Winning Tips for Selling your Home in Winter
Winter is not usually considered the best time to sell a home, compared to spring, summer or even fall. The grass is brown, the trees are bare, the weather is rainy and cold, empty homes are damp and musty, and there is less time to show the home's best features in daylight hours.
But that doesn't mean you have to put the brakes on your home selling plans until the weather warms up. The winter does offer some unique advantages for home sellers, according to Grace Robideaux, agent with Century 21 Bessette. "Because fewer people put their homes on the market at this time, you'll have less competition from other sellers, and those people who do look at your home will typically be more motivated to purchase. That makes staging even more important during this season."
She says it may be a little more challenging to make your home look as inviting and appealing in the winter as it does in other seasons, but it will be well worth the effort. Robideaux offers the following suggestions for showing you home stand out in the best possible way:
Yard. Your grass may no longer be green, but it is still important to keep your yard looking well-kept so potential buyers can easily imagine what it will look like in the spring and summer. Rake up leaves and other debris, and trim hedges. Add some cold-weather plants to liven up drab landscaping beds and/or the doorways.
Exterior. Ensure your best possible first impression by cleaning all around the exterior of the home. Remove clutter from sidewalks, driveways and porches. Clean gutters, siding and windows. Touch up paint and if possible, give the front door a new, bright coat of pain in a warm color that pops like red, green or navy.
Lighting. With shorter days, encourage home showings during the day whenever possible. Be sure you have proper outdoor lighting to make your home appear safer and more attractive to buyers who come in the evening. Consider a series of path lights to illuminate the way to your front door, or flank the door with decorative sconces or lanterns.
Indoors, try to make the most of the light you do have. Make sure drapes, blinds and other window treatments are clean, and open them during a showing to let in as much natural light as possible. Clean all lamps and light fixtures and check all bulbs to ensure they work and are of the highest recommended wattage. Before showing the home, turn on lights throughout the house.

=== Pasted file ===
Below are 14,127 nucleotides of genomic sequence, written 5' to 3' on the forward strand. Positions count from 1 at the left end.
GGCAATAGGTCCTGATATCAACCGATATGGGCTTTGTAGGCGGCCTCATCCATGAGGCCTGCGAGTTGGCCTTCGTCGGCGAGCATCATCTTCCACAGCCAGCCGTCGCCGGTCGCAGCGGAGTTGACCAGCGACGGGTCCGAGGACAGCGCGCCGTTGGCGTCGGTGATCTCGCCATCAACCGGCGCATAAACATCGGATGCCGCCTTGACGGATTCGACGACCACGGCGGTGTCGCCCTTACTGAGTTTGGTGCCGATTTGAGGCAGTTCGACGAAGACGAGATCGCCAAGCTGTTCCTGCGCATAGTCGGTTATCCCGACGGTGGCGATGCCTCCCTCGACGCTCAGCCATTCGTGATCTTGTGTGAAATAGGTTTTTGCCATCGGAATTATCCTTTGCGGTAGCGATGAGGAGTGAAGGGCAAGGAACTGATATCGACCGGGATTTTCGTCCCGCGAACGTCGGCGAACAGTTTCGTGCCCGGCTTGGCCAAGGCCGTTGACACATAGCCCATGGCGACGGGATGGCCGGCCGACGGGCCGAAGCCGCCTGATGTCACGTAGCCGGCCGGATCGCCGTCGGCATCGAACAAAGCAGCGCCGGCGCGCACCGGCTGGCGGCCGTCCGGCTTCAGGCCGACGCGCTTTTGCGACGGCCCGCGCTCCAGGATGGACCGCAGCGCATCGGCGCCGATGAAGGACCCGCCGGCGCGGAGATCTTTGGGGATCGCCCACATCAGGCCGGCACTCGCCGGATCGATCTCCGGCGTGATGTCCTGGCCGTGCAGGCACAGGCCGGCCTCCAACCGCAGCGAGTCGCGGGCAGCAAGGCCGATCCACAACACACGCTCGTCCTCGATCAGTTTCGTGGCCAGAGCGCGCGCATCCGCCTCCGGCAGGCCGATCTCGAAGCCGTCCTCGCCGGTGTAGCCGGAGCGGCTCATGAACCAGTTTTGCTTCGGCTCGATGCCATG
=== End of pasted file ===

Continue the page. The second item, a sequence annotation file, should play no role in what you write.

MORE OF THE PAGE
If you aren't living in the home, put indoor and outdoor lights on timers to make the home look more inviting to prospective buyers who are driving by.
Welcoming warmth. During the winter, when it is often cold and damp outside, your focus should be on making your home feel warm and cozy inside. Make sure you arrive early if you are not living in the house to adjust the thermostat to a warmer temperature. A fire in the fireplace is very welcoming. If you have a gas fireplace, turn it on right before the tour. If you have a wood-burning fireplace, set logs in the fireplace so you'll highlight the potential, but don't risk lighting a fire that you'll have to stay and attend to if you don't live there.
Add simple seasonal touches such as a warm throw on the sofa, flickering candles, vases of fresh winter flowers, a basket of fresh pine cones, or folding back the thick comforter on the bed. Another trick is to add a favorite warm scent, such as chocolate-chip cookies, cinnamon rolls, freshly baked bread, apple pie, etc. But be careful not to overdo it. Heavy, cloying scents might offend some, trigger allergies in others, or even worse, make potential buyers wonder what odor you are trying to cover up.
Robideaux says it goes without saying that making sure everything is clean and uncluttered is a must in any season, winter included. "Winter coats, boots, blankets, space heaters and sweaters can add extra clutter at this time of year, so make sure those are put away before any home tours."
With the right preparation, any season can be the right season to sell a home, stresses Robideaux. "Don't let cold weather stop you from putting that 'for sale' sign in the yard. With a qualified agent and the right staging strategies, you can make the sale in winter and be in your new home before spring arrives."